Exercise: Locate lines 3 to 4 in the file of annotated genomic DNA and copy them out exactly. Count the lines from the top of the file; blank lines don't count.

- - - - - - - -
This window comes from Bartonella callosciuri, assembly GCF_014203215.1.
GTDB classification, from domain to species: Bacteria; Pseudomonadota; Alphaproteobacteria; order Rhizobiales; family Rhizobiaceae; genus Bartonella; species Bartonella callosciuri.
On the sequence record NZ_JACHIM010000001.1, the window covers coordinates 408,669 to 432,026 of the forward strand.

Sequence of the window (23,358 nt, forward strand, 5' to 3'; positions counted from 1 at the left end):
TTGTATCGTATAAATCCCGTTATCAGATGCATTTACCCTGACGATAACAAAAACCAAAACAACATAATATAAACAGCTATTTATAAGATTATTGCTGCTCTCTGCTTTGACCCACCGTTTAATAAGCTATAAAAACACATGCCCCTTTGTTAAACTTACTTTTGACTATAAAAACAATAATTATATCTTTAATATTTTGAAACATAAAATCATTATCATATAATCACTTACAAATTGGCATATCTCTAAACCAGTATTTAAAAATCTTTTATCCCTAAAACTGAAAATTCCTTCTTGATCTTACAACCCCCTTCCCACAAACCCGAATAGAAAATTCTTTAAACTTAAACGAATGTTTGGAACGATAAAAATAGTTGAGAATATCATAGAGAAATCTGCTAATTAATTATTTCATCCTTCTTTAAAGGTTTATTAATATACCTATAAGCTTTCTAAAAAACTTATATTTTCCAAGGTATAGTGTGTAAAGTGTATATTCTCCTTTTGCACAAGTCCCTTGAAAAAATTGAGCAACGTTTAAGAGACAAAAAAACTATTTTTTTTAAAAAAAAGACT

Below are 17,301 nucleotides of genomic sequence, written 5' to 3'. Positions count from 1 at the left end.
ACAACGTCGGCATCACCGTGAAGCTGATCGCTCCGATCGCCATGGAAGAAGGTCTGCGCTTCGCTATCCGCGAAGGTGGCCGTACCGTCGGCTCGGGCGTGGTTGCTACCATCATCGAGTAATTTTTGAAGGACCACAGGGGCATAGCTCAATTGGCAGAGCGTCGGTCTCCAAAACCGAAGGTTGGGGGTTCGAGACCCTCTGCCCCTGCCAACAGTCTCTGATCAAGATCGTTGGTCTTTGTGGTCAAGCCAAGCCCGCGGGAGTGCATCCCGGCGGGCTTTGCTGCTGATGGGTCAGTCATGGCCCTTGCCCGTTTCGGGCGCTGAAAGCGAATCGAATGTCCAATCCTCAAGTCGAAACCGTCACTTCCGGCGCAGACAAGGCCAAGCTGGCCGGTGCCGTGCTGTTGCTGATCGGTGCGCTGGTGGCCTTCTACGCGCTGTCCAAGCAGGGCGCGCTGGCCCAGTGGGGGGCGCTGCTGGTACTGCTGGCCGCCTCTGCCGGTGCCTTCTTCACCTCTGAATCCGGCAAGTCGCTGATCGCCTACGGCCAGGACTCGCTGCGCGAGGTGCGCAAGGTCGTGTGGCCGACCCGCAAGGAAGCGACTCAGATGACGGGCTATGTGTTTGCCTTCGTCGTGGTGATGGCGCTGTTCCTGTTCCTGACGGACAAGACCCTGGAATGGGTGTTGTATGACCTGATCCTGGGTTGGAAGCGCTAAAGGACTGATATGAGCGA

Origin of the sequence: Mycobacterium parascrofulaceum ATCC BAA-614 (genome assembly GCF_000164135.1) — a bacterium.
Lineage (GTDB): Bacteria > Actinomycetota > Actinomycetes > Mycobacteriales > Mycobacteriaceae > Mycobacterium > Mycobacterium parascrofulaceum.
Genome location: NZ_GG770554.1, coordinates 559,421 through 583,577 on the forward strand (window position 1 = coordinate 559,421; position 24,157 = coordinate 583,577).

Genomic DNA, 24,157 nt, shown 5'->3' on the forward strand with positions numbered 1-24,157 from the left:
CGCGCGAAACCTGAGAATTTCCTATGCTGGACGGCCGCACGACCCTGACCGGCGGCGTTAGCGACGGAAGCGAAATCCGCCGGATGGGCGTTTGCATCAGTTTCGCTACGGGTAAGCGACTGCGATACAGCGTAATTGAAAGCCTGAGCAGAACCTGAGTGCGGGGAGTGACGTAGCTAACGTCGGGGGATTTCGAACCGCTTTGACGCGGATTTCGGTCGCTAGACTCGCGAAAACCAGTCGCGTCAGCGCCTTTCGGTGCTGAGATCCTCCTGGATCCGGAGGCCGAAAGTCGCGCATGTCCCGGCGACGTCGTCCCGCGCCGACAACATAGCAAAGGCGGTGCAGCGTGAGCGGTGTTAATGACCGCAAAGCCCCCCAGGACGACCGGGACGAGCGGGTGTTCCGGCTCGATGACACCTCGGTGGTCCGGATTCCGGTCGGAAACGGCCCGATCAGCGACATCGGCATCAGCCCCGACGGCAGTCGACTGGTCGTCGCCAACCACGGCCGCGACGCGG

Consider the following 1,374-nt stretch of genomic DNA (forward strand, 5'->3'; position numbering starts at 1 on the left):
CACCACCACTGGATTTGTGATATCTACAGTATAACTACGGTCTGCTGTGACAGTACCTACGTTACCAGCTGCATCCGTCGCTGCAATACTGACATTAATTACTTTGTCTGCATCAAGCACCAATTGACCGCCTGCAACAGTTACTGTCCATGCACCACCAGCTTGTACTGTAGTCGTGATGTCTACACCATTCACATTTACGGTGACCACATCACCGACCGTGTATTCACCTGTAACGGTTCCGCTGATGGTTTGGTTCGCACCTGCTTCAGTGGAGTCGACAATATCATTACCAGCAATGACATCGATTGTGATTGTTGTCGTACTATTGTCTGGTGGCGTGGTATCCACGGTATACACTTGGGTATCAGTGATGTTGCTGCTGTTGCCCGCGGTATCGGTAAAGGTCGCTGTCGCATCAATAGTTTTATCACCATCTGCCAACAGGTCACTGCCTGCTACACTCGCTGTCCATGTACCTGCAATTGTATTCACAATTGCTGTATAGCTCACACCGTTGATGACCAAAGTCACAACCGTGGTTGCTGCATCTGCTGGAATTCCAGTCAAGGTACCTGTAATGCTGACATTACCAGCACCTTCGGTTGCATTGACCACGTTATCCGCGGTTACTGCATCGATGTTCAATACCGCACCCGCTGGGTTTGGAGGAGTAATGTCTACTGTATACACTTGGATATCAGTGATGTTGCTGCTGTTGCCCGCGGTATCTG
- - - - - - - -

On the sequence record NZ_JACHIM010000001.1, the window covers coordinates 408,669 to 432,026 of the forward strand.

Sequence of the window (23,358 nt, forward strand, 5' to 3'; positions counted from 1 at the left end):